6 Research-Based Facts To Know Before You Ask For A Raise

Make sure you do your research before asking for more money at work.

Asking for a raise can be like preparing to have your wisdom teeth surgically removed: painful and you repeatedly ask yourself “Is this really necessary?”

Once you get a resounding, “Yes!” a few times though, then you probably deserve or need the raise enough that you should definitely ask for it. But asking for a raise shouldn’t be a painful process.

1. Do Not Ask On A Monday

This is a given. Everyone hates Mondays, and asking for a raise in the middle of your boss’s “case of the Mondays” is a sure-fire bad idea. In fast, Shannon Kolakowski, a psychologist in Seattle, confirmed to Forbes that Mondays are no-raise territory. “Steer clear of Mondays, which are notorious for producing negative, tense moods,” Kolakowski told Forbes.

sleeping on desk photo
Photo by reynermedia

2. Do Ask In The Morning

Kolakowski said that more general office-dynamic studies suggest that bosses might be more “moral” in the mornings, so that might be the best time to schedule a chat about a raise. “One study showed what is called the morning morality effect; people tend to have higher levels of moral awareness in the morning and make less ethical decisions as the day wears on,” Kolakowski told Forbes. “In order to get a well-deserved raise, it may make sense to take advantage of your boss’s morning morality (after the coffee, of course).”

The coffee presents another important point, though: you don’t want to ask too early. Give your boss some time to wake up and get sufficiently caffeinated.

coffee photo

3. Ask On A Thursday Or Friday

Though many people think that bosses might become more stressed, tired and less willing to negotiate about things such as salary as the week drags on, Mashable found that to be false.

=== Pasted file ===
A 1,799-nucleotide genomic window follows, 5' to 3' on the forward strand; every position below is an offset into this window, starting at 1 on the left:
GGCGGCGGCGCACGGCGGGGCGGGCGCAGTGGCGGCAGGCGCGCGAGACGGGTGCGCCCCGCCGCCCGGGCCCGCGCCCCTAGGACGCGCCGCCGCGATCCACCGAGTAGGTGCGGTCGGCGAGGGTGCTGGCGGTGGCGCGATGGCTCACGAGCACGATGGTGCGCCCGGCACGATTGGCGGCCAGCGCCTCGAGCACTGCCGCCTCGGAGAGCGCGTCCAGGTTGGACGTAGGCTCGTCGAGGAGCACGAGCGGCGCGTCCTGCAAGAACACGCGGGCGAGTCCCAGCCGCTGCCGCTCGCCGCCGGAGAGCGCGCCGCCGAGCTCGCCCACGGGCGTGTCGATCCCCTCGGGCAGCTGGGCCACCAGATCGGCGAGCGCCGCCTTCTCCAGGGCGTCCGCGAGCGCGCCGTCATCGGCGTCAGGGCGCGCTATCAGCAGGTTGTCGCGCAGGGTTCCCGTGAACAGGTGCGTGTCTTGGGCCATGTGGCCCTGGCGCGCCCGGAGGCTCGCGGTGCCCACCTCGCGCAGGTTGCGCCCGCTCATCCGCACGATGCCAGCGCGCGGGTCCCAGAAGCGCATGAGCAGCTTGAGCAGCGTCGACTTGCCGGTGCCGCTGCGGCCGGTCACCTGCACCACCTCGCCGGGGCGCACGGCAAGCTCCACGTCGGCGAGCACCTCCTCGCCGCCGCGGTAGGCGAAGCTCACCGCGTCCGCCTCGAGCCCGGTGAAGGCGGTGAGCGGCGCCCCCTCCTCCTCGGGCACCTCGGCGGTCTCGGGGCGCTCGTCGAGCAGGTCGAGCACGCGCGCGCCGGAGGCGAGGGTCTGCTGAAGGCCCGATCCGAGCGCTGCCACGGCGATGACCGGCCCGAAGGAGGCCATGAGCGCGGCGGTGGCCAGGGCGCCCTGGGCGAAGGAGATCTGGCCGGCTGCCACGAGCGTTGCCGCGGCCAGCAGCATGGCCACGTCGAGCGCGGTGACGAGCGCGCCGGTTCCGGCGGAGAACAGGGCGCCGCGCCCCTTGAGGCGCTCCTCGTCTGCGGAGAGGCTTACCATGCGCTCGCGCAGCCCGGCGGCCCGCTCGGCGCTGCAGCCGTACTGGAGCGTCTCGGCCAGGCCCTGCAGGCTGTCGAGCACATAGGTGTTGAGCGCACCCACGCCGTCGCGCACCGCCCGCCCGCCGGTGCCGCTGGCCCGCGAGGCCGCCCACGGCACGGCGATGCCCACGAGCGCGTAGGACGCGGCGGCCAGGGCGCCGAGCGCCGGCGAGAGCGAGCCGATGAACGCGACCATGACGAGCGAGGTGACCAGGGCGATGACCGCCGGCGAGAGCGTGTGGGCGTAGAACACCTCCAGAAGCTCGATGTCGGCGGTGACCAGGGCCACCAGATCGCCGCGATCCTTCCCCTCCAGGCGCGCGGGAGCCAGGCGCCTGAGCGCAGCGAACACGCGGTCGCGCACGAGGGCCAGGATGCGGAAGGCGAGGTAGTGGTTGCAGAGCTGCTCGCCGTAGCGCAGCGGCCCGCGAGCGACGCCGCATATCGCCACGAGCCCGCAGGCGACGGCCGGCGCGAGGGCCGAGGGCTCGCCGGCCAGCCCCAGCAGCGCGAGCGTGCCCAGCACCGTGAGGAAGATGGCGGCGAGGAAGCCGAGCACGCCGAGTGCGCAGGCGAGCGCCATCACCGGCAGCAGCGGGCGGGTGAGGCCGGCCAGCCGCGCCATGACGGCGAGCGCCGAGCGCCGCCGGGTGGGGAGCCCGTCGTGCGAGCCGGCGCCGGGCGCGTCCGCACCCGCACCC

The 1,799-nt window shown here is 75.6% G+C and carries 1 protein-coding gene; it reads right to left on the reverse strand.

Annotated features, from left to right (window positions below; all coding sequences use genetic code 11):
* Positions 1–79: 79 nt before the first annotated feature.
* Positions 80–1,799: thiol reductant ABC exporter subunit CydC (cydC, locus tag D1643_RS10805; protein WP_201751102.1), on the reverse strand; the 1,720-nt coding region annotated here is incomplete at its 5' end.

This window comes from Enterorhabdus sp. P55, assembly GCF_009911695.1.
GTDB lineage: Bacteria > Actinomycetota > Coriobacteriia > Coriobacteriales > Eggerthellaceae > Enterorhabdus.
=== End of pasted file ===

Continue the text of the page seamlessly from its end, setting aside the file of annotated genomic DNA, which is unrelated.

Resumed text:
In a study published by Psychology Today, a psychologist at McGill University found that in the early week, people are more focused on setting goals, assessing and dolling out responsibilities and being generally productive. But at the end of the week, bosses might be more open to negotiation since they’re in “wrap up” mode.

weekend photo
Photo by Skley

4. Be A Little Bit Hungry

Skip breakfast in the morning or plan to talk to your boss just before you go to lunch if you are hesitant about having the conversation.

A study by Cornell University and Dartmouth College found that hunger helps you be more motivated and increases your sense of entitlement to a reward, according to Mashable. Sure, it’s a bit Pavlovian, but it seems logical.

lunch time photo
Photo by hsenki

5. Know Your Boss’s Personality

Michael Grove, a psychotherapist and executive coach in New York City, told Forbes that it’s important to know what your boss likes, his or her personal style of conversation and when he or she has ups and downs during the day.

“There are two kinds of bosses: those who are seduced into things, and those who are coerced into things,” Grove told Forbes. “For the ‘seduced’ group, catch them when they’re at their most relaxed, when they’re off guard… Say, ‘look what we just didn’t do as a team—and look what I can do to correct this in the future.'”

But if your boss is the kind of person who wants to see proof—the actual numbers—then Glass Door suggests preparing to show how you increased the company’s sales, brought in a big client or helped ad sales by reinventing the company’s social media strategy.

fun boss photo
Photo by Kumar Appaiah

6. Offer A Salary Range For Better Results

A Columbia study found that giving your boss a range that you’re looking for rather than a specific number might lead to better results, according to Mashable.

There are two factors at play here: first, people will assume that the bottom number of your range is not super negotiable, but they might not make the same assumption if you offer just one, specific number.

Second, politeness factors in. People often won’t go below the bottom number in a range out of politeness (you gave them a range, so they feel they should return your politeness). But bosses probably won’t think in the same way or feel the same obligation if you only give one number.

Regardless of when or how you do it, just ask. Research also shows that 44 percent of people who asked for a raise got what they asked for, while 33 percent got less than what they asked for, but they still received a salary increase, according to Mashable. So, skip your breakfast or mid-day snack or whatever and just go for it.

salary photo
Photo by ToGa Wanderings

Originally published on Simplemost.

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